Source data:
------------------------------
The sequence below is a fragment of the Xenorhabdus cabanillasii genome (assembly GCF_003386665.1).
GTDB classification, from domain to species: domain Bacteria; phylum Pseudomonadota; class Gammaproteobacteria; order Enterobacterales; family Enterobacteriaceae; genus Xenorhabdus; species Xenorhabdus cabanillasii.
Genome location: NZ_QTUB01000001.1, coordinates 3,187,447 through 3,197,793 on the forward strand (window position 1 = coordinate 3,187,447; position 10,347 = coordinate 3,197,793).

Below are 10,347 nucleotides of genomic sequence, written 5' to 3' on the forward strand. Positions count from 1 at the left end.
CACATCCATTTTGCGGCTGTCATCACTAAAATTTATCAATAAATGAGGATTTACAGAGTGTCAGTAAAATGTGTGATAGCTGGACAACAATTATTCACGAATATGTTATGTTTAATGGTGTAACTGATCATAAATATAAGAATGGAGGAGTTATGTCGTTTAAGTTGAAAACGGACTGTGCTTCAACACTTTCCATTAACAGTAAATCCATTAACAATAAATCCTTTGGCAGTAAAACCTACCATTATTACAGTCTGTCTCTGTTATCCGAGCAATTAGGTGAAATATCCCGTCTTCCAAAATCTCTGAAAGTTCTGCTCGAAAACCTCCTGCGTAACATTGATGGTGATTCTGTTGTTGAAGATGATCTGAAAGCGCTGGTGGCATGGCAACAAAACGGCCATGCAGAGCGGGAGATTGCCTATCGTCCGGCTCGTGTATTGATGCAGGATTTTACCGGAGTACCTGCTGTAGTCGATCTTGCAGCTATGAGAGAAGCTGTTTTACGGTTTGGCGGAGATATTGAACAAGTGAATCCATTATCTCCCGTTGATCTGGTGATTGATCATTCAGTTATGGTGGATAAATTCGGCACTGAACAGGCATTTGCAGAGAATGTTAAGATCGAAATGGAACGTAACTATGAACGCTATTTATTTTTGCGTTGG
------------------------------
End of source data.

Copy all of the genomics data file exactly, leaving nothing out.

The sequence below is a fragment of the Xenorhabdus cabanillasii genome (assembly GCF_003386665.1).
GTDB classification, from domain to species: domain Bacteria; phylum Pseudomonadota; class Gammaproteobacteria; order Enterobacterales; family Enterobacteriaceae; genus Xenorhabdus; species Xenorhabdus cabanillasii.
Genome location: NZ_QTUB01000001.1, coordinates 3,187,447 through 3,197,793 on the forward strand (window position 1 = coordinate 3,187,447; position 10,347 = coordinate 3,197,793).

Below are 10,347 nucleotides of genomic sequence, written 5' to 3' on the forward strand. Positions count from 1 at the left end.
CACATCCATTTTGCGGCTGTCATCACTAAAATTTATCAATAAATGAGGATTTACAGAGTGTCAGTAAAATGTGTGATAGCTGGACAACAATTATTCACGAATATGTTATGTTTAATGGTGTAACTGATCATAAATATAAGAATGGAGGAGTTATGTCGTTTAAGTTGAAAACGGACTGTGCTTCAACACTTTCCATTAACAGTAAATCCATTAACAATAAATCCTTTGGCAGTAAAACCTACCATTATTACAGTCTGTCTCTGTTATCCGAGCAATTAGGTGAAATATCCCGTCTTCCAAAATCTCTGAAAGTTCTGCTCGAAAACCTCCTGCGTAACATTGATGGTGATTCTGTTGTTGAAGATGATCTGAAAGCGCTGGTGGCATGGCAACAAAACGGCCATGCAGAGCGGGAGATTGCCTATCGTCCGGCTCGTGTATTGATGCAGGATTTTACCGGAGTACCTGCTGTAGTCGATCTTGCAGCTATGAGAGAAGCTGTTTTACGGTTTGGCGGAGATATTGAACAAGTGAATCCATTATCTCCCGTTGATCTGGTGATTGATCATTCAGTTATGGTGGATAAATTCGGCACTGAACAGGCATTTGCAGAGAATGTTAAGATCGAAATGGAACGTAACTATGAACGCTATTTATTTTTGCGTTGG